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  1. Standard member Palynka
    Upward Spiral
    13 Oct '09 15:12
    http://en.wikipedia.org/wiki/WiTricity

    WiTricity, a portmanteau for "wireless electricity" [refers to] devices and processes which use a form of wireless energy transfer, the ability to provide electrical energy to remote objects without wires using oscillating magnetic fields.

    This sounds like such a potential shift in how we conceive of electronics in general. So why hasn't this developed faster? The article mentions "well-known physical laws", but can someone be more specific?
  2. 13 Oct '09 16:29
    Originally posted by Palynka
    http://en.wikipedia.org/wiki/WiTricity

    WiTricity, a portmanteau for "wireless electricity" [refers to] devices and processes which use a form of wireless energy transfer, the ability to provide electrical energy to remote objects without wires using oscillating magnetic fields.

    This sounds like such a potential shift in how we conceive of electr ...[text shortened]... faster? The article mentions "well-known physical laws", but can someone be more specific?
    Nikola Tesla (1856–1943) was experimenting with wireless energy distribution according to Wikipedia.

    "... the Tesla effect of wireless energy transfer to wirelessly power electronic devices which Tesla demonstrated on a low scale with incandescent light bulbs) as early as 1893 and aspired to use for the intercontinental transmission of industrial power levels in his unfinished Wardenclyffe Tower project."

    Nothing new.
  3. Standard member sonhouse
    Fast and Curious
    13 Oct '09 16:50
    Originally posted by FabianFnas
    Nikola Tesla (1856–1943) was experimenting with wireless energy distribution according to Wikipedia.

    "... the Tesla effect of wireless energy transfer to wirelessly power electronic devices which Tesla demonstrated on a low scale with incandescent light bulbs) as early as 1893 and aspired to use for the intercontinental transmission of industrial power levels in his unfinished Wardenclyffe Tower project."

    Nothing new.
    Tesla's idea was doomed from the start. The problem being the inverse square law inherent in the transfer of electrical energy in the form of radio waves of any wavelength. So if you transfer, say 50% of your power to a spot 10 feet away, then going 20 feet away, twice as far, you lose that number, in this case 2, squared so 20 feet away you are down to 1/4th of what you had at ten feet so suppose you started with 100 watts and you got 50 watts transferred at 10 feet away then move the receiver to 20 feet you now get not 25 watts but 12 1/2 watts and so forth.

    What is new is the development of lightweight resonant circuitry where the transmission end is at (total guess here) at say 100 kilohertz and the receiver is also a tuned circuit at the same frequency of 100 Khz, then what is known as near field conditions allow a pretty high % of energy transfer.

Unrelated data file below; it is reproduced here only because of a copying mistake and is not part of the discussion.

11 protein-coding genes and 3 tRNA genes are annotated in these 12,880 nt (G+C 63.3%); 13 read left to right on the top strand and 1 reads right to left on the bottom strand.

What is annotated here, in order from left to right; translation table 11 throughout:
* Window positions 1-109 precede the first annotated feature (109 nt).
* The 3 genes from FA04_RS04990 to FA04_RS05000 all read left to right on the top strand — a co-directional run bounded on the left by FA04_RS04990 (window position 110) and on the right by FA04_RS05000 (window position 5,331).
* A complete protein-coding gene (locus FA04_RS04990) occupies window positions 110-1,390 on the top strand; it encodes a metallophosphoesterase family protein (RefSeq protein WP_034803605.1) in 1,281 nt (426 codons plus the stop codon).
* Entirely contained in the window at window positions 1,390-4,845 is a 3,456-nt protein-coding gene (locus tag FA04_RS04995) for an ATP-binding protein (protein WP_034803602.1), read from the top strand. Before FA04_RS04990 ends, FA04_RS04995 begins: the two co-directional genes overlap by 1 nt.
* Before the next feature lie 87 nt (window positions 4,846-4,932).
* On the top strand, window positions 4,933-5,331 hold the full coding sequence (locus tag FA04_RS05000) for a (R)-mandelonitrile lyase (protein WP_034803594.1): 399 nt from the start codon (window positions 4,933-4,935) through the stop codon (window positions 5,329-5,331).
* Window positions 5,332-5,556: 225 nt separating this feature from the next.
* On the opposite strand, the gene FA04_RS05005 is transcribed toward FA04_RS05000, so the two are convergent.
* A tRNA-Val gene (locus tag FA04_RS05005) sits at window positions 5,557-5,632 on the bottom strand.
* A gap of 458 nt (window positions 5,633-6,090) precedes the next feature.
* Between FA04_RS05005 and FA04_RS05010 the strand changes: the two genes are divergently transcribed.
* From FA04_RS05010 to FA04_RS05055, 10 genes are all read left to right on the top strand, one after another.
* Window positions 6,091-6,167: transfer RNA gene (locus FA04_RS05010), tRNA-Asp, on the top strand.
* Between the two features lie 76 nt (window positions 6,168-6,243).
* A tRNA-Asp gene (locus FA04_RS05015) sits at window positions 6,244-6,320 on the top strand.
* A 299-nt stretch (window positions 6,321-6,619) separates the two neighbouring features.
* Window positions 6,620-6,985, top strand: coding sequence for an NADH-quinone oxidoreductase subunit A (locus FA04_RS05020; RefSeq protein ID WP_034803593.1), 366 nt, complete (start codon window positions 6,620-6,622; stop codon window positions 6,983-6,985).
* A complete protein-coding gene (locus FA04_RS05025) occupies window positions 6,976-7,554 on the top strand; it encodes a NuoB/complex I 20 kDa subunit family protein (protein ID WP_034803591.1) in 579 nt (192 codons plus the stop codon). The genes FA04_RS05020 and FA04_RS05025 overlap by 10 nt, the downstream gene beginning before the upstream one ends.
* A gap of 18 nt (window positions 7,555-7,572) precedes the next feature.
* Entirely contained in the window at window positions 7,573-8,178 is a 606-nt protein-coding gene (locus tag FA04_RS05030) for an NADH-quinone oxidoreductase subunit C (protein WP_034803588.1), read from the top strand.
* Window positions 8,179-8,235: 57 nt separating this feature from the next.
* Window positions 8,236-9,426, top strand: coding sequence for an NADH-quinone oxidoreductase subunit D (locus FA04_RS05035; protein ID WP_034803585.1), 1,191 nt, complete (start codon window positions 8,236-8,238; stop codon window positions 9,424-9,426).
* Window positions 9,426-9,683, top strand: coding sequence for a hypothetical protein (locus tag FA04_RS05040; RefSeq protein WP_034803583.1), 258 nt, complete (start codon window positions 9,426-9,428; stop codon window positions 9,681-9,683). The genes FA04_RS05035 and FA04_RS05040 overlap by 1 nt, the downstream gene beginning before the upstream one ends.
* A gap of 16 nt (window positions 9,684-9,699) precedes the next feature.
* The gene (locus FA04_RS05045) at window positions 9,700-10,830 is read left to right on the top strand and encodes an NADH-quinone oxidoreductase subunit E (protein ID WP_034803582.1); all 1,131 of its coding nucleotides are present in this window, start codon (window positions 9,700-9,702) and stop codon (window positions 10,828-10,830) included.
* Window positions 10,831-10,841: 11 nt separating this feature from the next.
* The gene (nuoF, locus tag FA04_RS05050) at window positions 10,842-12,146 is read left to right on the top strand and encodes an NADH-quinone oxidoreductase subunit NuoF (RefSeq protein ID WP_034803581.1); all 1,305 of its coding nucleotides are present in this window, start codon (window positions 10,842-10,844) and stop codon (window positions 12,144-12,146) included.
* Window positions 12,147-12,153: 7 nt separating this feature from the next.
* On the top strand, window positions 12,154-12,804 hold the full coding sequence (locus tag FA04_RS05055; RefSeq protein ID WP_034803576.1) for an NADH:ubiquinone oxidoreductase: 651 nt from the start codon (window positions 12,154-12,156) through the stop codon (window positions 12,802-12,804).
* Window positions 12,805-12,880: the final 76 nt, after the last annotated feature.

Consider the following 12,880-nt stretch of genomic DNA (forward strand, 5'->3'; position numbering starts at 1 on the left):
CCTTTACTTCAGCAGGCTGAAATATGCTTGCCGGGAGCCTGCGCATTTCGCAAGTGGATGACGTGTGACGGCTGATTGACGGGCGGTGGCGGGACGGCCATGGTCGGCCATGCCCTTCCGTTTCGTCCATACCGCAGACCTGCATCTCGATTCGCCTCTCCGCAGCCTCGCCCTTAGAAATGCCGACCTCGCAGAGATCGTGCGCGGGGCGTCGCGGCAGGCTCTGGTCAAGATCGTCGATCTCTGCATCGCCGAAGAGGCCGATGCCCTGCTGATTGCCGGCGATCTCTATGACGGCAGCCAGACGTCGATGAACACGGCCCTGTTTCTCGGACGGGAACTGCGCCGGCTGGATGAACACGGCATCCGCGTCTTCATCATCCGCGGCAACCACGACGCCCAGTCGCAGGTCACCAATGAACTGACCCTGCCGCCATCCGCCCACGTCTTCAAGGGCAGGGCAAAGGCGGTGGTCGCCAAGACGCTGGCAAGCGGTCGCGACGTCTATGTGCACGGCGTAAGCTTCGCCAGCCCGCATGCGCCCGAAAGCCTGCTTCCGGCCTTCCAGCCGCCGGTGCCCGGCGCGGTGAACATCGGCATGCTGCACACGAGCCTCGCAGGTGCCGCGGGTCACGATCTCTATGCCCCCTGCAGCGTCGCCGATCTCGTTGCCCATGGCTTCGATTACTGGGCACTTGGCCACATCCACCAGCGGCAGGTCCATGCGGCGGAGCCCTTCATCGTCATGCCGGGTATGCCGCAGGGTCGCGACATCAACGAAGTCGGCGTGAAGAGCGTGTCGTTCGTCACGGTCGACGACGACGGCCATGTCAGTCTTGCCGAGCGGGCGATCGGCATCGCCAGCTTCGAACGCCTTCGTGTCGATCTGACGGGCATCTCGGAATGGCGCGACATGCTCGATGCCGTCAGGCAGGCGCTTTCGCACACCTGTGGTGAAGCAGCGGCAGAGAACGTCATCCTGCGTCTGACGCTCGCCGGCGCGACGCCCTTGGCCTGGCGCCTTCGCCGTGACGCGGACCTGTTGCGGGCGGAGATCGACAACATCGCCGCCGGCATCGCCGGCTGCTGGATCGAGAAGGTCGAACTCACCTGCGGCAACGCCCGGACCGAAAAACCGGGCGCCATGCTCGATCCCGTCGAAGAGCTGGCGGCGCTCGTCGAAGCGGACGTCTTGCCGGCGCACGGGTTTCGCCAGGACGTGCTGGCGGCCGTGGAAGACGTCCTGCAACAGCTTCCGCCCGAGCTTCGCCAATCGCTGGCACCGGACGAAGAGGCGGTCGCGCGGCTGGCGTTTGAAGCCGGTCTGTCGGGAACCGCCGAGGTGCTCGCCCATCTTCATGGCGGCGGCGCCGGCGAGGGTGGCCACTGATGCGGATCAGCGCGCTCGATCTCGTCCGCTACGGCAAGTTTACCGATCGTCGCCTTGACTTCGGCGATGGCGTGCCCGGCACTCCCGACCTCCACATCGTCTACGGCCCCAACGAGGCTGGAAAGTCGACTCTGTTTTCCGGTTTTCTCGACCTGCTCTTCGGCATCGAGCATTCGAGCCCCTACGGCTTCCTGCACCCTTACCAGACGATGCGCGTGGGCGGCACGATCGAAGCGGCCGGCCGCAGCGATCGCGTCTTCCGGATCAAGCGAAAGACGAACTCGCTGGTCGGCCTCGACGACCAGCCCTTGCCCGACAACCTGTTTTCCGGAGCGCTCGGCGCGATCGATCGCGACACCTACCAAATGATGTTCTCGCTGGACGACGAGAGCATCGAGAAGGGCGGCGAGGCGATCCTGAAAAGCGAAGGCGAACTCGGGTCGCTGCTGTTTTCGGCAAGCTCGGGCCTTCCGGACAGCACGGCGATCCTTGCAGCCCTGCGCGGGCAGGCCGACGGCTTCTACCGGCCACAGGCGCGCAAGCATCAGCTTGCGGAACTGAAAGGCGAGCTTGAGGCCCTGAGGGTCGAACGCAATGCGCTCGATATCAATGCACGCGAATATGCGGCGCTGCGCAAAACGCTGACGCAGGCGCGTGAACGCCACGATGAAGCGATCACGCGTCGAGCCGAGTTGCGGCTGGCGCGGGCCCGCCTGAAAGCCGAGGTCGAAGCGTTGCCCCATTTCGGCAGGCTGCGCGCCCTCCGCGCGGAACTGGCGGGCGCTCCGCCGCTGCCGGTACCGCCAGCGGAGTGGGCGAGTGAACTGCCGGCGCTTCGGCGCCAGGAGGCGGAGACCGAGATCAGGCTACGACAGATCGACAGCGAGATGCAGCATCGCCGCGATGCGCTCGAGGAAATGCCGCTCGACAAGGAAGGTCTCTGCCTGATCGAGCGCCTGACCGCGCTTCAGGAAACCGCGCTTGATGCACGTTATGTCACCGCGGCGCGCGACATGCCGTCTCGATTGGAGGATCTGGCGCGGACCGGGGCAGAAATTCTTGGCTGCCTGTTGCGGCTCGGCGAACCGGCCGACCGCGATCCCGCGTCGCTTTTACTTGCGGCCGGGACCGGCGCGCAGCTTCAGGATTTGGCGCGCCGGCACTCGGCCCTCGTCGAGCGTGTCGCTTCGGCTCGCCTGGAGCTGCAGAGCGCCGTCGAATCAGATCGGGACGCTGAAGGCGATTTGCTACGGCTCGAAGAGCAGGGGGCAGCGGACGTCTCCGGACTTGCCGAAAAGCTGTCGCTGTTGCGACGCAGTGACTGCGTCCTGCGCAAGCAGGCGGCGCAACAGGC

It still suffers from the old inverse square law but for close distances, only a few feet or a couple of meters, it can transfer small amounts of power, enough for a cell phone or laptop but don't expect to be running your air conditioner on such a system, you would just be flooding the area with a huge RF field for nothing. Maybe it would help heat the house But I would not want to live 24/7 in such an environment.
  4. Standard member Palynka
    Upward Spiral
    13 Oct '09 19:05
    Originally posted by FabianFnas
    Nothing new.
    Yes, that's what I said. Thanks for the repetition.
  5. Standard member Palynka
    Upward Spiral
    13 Oct '09 19:06
    Originally posted by sonhouse
    Tesla's idea was doomed from the start. The problem being the inverse square law inherent in the transfer of electrical energy in the form of radio waves of any wavelength. So if you transfer, say 50% of your power to a spot 10 feet away, then going 20 feet away, twice as far, you lose that number, in this case 2, squared so 20 feet away you are down to 1 ...[text shortened]... Maybe it would help heat the house But I would not want to live 24/7 in such an environment.
    Thanks, sonhouse, that's exactly what I was looking for with my question.
  6. Standard member Daemon Sin
    I'm A Mighty Pirateā„¢
    13 Oct '09 19:14
    Originally posted by Palynka
    http://en.wikipedia.org/wiki/WiTricity

    WiTricity, a portmanteau for "wireless electricity" [refers to] devices and processes which use a form of wireless energy transfer, the ability to provide electrical energy to remote objects without wires using oscillating magnetic fields.

    This sounds like such a potential shift in how we conceive of electr ...[text shortened]... faster? The article mentions "well-known physical laws", but can someone be more specific?
    I thought it was delayed because they were still doing test on the effect of the exposure to the magnetic fields.

    http://www.wirelesspowerconsortium.com/technology/emf-limits-icnirp-basic-restrictions.html
  7. 15 Oct '09 06:01
    Originally posted by Palynka
    This sounds like such a potential shift in how we conceive of electronics in general. So why hasn't this developed faster? The article mentions "well-known physical laws", but can someone be more specific?
    My son has a rechargeable electric tooth brush. You place it to charge in a holder that has no obvious metal contacts whatsoever. The toothbrush itself is waterproof. It must be using WiTricity to charge.
    I believe there are mice that can be charged that way too.
  8. Standard member Palynka
    Upward Spiral
    15 Oct '09 10:32
    Originally posted by twhitehead
    My son has a rechargeable electric tooth brush. You place it to charge in a holder that has no obvious metal contacts whatsoever. The toothbrush itself is waterproof. It must be using WiTricity to charge.